CZW Iron Man Championship (nom) by Wrestlinglover. The CZW Iron Man Championship was a professional wrestling championship owned by the Combat Zone Wrestling (CZW) promotion, now inactive. Being a professional wrestling championship, the title was won via a scripted ending to a match or awarded to a wrestler because of a storyline. Established in 1999, the title was held by 24 different different wrestlers in 37 reigns before being retired in 2009.
Nebula Award for Best Novel (nom) by PresN. The Nebula Awards are given each year by the Science Fiction and Fantasy Writers of America for the best science fiction or fantasy fiction published in the United States during the previous year. The award has been called one of "the most important of the American science fiction awards" and "the science-fiction and fantasy equivalent" of the Emmy Awards. In the 47 nomination years, the works of 159 authors have been nominated; 34 of these have won, including co-authors and ties.
Manchester United F.C. league record by opponent (nom) by HonorTheKing. Since their founding in 1878, the English football club Manchester United have played against 87 teams. The team are undefeated against York City, Long Eaton Rangers, and Wigan Athletic, while they have never won against Accrington. The team's most frequent opponents are Arsenal, against whom they also have their greatest number of wins and losses (77 and 67, respectively). Their most draws (50 in 147 games) have been with arch-rivals Manchester City.
List of Sites of Special Scientific Interest in Cornwall (nom) by Jowaninpensans and Zangar. There are 167 Sites of Special Scientific Interest in Cornwall (including the Isles of Scilly) in the south-west of England. A site is chosen based on its fauna, flora, geological or physiographical features. Of the 167 sites, 81 have been designated for their biological interest, 54 for their geological interest and 32 for both. The first sites were recognised in 1951, while the most recent was recognised in 2009.
Fourteen featured pictures were promoted this week:
The Dog (nom; related article), created by Francisco de Goya and nominated by Crisco 1492. This untitled work by Spanish artist Fransisco Goya, often referred to as The Dog, is one of fourteen works Goya painted on the walls of his house between 1819 and 1823. The work, which measures 131.5 cm × 79.3 cm (51¾ in × 31¼ in) and depicts a small dog's head in vast emptiness, was described by reviewer Aaadddaaammm as the "most beautiful painting in the world".
Rokeby Venus (nom; related article), created by Diego Velázquez and nominated by Crisco 1492. The Rokeby Venus, probably painted by Velázquez during a trip to Italy between 1647 and 1651, depicts the Roman goddess of love Venus looking at her reflection in a mirror held by her son Cupid. The painting is the only surviving nude by the artist.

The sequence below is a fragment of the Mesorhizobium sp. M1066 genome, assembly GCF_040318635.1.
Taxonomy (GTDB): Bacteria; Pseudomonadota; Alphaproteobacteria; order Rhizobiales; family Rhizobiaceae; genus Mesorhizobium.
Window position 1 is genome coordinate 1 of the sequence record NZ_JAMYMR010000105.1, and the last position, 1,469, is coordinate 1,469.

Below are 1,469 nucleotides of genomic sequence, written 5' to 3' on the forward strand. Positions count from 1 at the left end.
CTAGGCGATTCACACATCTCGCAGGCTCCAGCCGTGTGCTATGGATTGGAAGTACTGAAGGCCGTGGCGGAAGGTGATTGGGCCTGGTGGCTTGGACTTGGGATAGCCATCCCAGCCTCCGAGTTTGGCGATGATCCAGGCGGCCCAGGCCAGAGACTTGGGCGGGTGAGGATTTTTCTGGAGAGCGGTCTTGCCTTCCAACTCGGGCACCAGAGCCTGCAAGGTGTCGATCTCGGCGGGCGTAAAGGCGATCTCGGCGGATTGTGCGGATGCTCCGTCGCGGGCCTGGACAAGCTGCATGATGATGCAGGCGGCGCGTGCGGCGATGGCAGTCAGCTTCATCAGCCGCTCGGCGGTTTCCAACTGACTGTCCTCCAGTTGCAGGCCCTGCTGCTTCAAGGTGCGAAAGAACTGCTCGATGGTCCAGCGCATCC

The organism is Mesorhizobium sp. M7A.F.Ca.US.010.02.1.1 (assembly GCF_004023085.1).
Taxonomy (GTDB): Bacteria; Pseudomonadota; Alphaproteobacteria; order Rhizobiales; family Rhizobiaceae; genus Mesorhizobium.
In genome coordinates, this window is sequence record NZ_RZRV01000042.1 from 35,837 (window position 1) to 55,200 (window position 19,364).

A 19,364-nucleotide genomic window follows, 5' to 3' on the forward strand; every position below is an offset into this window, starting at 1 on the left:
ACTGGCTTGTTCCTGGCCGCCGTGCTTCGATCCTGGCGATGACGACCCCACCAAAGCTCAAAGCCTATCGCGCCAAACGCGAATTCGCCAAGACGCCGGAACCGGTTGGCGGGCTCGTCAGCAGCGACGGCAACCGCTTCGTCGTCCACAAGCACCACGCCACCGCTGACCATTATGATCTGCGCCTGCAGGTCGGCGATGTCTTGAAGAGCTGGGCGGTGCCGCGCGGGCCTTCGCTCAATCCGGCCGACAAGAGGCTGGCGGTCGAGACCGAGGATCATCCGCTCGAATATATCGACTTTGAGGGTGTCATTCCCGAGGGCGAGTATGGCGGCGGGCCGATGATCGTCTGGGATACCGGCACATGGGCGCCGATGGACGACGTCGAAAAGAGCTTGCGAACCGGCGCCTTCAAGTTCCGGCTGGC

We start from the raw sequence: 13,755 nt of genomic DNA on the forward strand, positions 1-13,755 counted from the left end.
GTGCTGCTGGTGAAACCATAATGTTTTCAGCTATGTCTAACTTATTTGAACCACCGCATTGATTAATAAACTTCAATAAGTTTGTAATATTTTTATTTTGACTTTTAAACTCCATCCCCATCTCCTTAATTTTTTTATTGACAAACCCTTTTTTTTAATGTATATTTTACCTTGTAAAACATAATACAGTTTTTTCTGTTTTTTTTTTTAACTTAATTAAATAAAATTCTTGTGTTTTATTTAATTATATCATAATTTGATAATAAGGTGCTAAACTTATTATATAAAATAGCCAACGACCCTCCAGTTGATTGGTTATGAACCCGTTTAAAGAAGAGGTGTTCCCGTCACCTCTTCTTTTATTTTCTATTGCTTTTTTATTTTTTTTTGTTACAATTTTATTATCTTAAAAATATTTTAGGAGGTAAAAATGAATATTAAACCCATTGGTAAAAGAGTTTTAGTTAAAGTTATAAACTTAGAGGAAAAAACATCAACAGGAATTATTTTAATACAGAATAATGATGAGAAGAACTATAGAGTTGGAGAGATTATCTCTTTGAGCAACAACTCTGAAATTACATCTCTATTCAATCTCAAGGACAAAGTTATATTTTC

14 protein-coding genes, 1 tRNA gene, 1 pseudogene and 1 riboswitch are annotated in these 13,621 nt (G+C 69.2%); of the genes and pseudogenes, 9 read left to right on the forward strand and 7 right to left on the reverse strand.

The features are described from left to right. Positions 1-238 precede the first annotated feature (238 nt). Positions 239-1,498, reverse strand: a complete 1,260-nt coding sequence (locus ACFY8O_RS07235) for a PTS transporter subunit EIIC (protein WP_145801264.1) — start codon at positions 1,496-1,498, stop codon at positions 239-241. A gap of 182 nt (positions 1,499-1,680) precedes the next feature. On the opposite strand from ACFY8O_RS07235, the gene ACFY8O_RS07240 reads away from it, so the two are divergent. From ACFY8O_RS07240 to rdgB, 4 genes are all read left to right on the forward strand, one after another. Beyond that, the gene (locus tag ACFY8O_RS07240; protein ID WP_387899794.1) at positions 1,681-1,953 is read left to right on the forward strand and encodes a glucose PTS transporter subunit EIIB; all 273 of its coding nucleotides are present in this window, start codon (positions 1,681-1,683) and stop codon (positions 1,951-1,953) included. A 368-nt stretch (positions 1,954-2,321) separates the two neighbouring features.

El pintor Francisco de Goya (nom; related article), created by Vicente López y Portaña and nominated by Crisco 1492. This portrait of Francisco Goya (1746–1828), a painter who spent several years as court painter for the Spanish crown, measures 95.5 × 80.5 cm (37.6 × 31.7 in) and is held in the Museo Del Prado in Spain. It depicts Goya holding a palette and was painted when the subject was 80 years old.
1899 Michigan Wolverines football team (nom; related article), created by Fred Rentschler and nominated by Tomer T. The new featured picture depicts the 1899 season lineup of the Michigan Wolverines, the college football team for the University of Michigan. Consisting of 20 players, the team started their season with six shutouts, but went 50–50 in their last four games.
The Third of May 1808 (nom; related article), created by Francisco Goya, edited by Papa Lima Whiskey 2, and nominated by Crisco 1492. The Third of May 1808, an 1814 oil on canvas work which measures 268 × 347 cm (106 × 137 in), commemorates Spanish resistance to Napoleon's armies during the occupation of 1808. Acknowledged as one of the first paintings of the modern era, the painting has inspired works by Édouard Manet and Pablo Picasso.
Nintendo GameCube (nom; related article), created by Evan-Amos and nominated by Crisco 1492. The GameCube, a video game console by Nintendo, was the first Nintendo console to use optical discs. The newly featured image is of an indigo system; black, platinum, and orange systems were commonly available as well.
Grand Prix motorcycle racing World champions (nom), with six featured lists. The topic covers all champions of the motorcycle Grand Prix, the premier championship of motorcycle road racing, from all classes, from the organisation's establishment to the present.
Wheelchair basketball game between LE Roma and Toulouse, a new featured picture.